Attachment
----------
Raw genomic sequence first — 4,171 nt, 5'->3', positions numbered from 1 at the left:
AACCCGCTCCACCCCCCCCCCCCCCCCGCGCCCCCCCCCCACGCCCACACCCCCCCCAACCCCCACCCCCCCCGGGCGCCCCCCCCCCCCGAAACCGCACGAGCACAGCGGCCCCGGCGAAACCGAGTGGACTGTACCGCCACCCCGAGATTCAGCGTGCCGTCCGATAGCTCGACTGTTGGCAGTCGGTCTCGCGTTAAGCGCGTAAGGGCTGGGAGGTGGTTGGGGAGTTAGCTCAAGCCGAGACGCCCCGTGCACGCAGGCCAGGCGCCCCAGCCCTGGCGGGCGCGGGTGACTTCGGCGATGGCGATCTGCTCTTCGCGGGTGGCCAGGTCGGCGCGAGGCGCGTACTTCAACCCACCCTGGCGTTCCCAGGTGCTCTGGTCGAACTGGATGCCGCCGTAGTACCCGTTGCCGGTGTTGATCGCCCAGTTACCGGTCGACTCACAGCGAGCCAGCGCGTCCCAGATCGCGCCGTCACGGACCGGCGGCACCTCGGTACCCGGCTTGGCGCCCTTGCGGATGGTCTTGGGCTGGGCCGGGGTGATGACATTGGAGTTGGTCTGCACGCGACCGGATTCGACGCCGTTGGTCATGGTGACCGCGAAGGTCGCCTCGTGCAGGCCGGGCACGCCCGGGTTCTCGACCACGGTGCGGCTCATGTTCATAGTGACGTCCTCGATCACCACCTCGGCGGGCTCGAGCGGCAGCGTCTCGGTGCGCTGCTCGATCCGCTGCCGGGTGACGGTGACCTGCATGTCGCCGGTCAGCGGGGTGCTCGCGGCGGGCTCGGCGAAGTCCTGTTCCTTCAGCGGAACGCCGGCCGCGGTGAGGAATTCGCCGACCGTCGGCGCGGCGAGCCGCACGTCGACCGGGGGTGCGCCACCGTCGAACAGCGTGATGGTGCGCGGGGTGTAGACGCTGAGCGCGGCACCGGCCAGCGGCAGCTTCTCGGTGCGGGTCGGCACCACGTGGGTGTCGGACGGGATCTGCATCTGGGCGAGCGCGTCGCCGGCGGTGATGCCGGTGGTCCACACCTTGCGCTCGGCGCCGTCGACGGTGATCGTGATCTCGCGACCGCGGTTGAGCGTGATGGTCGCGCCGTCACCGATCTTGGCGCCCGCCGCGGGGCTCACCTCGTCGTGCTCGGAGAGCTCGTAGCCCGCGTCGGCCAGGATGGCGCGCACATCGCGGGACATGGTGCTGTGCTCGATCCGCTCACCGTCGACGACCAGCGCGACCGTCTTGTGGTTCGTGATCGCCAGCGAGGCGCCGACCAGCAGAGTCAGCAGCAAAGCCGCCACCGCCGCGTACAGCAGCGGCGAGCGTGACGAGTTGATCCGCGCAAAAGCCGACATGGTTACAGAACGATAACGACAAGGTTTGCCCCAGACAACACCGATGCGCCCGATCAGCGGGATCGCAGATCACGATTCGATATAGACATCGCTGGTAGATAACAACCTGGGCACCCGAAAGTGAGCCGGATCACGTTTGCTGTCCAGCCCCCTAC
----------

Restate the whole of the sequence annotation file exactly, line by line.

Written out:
Raw genomic sequence first — 4,171 nt, 5'->3', positions numbered from 1 at the left:
AACCCGCTCCACCCCCCCCCCCCCCCCGCGCCCCCCCCCCACGCCCACACCCCCCCCAACCCCCACCCCCCCCGGGCGCCCCCCCCCCCCGAAACCGCACGAGCACAGCGGCCCCGGCGAAACCGAGTGGACTGTACCGCCACCCCGAGATTCAGCGTGCCGTCCGATAGCTCGACTGTTGGCAGTCGGTCTCGCGTTAAGCGCGTAAGGGCTGGGAGGTGGTTGGGGAGTTAGCTCAAGCCGAGACGCCCCGTGCACGCAGGCCAGGCGCCCCAGCCCTGGCGGGCGCGGGTGACTTCGGCGATGGCGATCTGCTCTTCGCGGGTGGCCAGGTCGGCGCGAGGCGCGTACTTCAACCCACCCTGGCGTTCCCAGGTGCTCTGGTCGAACTGGATGCCGCCGTAGTACCCGTTGCCGGTGTTGATCGCCCAGTTACCGGTCGACTCACAGCGAGCCAGCGCGTCCCAGATCGCGCCGTCACGGACCGGCGGCACCTCGGTACCCGGCTTGGCGCCCTTGCGGATGGTCTTGGGCTGGGCCGGGGTGATGACATTGGAGTTGGTCTGCACGCGACCGGATTCGACGCCGTTGGTCATGGTGACCGCGAAGGTCGCCTCGTGCAGGCCGGGCACGCCCGGGTTCTCGACCACGGTGCGGCTCATGTTCATAGTGACGTCCTCGATCACCACCTCGGCGGGCTCGAGCGGCAGCGTCTCGGTGCGCTGCTCGATCCGCTGCCGGGTGACGGTGACCTGCATGTCGCCGGTCAGCGGGGTGCTCGCGGCGGGCTCGGCGAAGTCCTGTTCCTTCAGCGGAACGCCGGCCGCGGTGAGGAATTCGCCGACCGTCGGCGCGGCGAGCCGCACGTCGACCGGGGGTGCGCCACCGTCGAACAGCGTGATGGTGCGCGGGGTGTAGACGCTGAGCGCGGCACCGGCCAGCGGCAGCTTCTCGGTGCGGGTCGGCACCACGTGGGTGTCGGACGGGATCTGCATCTGGGCGAGCGCGTCGCCGGCGGTGATGCCGGTGGTCCACACCTTGCGCTCGGCGCCGTCGACGGTGATCGTGATCTCGCGACCGCGGTTGAGCGTGATGGTCGCGCCGTCACCGATCTTGGCGCCCGCCGCGGGGCTCACCTCGTCGTGCTCGGAGAGCTCGTAGCCCGCGTCGGCCAGGATGGCGCGCACATCGCGGGACATGGTGCTGTGCTCGATCCGCTCACCGTCGACGACCAGCGCGACCGTCTTGTGGTTCGTGATCGCCAGCGAGGCGCCGACCAGCAGAGTCAGCAGCAAAGCCGCCACCGCCGCGTACAGCAGCGGCGAGCGTGACGAGTTGATCCGCGCAAAAGCCGACATGGTTACAGAACGATAACGACAAGGTTTGCCCCAGACAACACCGATGCGCCCGATCAGCGGGATCGCAGATCACGATTCGATATAGACATCGCTGGTAGATAACAACCTGGGCACCCGAAAGTGAGCCGGATCACGTTTGCTGTCCAGCCCCCTAC